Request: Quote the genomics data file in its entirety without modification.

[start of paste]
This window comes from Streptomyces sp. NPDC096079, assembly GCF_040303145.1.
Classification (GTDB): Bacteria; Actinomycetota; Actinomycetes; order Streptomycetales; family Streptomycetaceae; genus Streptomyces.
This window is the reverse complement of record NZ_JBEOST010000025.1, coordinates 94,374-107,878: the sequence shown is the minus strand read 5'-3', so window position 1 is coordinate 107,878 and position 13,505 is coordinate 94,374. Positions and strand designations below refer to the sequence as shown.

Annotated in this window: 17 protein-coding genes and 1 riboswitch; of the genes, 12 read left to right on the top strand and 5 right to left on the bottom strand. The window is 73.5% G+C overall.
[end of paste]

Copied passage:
This window comes from Streptomyces sp. NPDC096079, assembly GCF_040303145.1.
Classification (GTDB): Bacteria; Actinomycetota; Actinomycetes; order Streptomycetales; family Streptomycetaceae; genus Streptomyces.
This window is the reverse complement of record NZ_JBEOST010000025.1, coordinates 94,374-107,878: the sequence shown is the minus strand read 5'-3', so window position 1 is coordinate 107,878 and position 13,505 is coordinate 94,374. Positions and strand designations below refer to the sequence as shown.

Annotated in this window: 17 protein-coding genes and 1 riboswitch; of the genes, 12 read left to right on the top strand and 5 right to left on the bottom strand. The window is 73.5% G+C overall.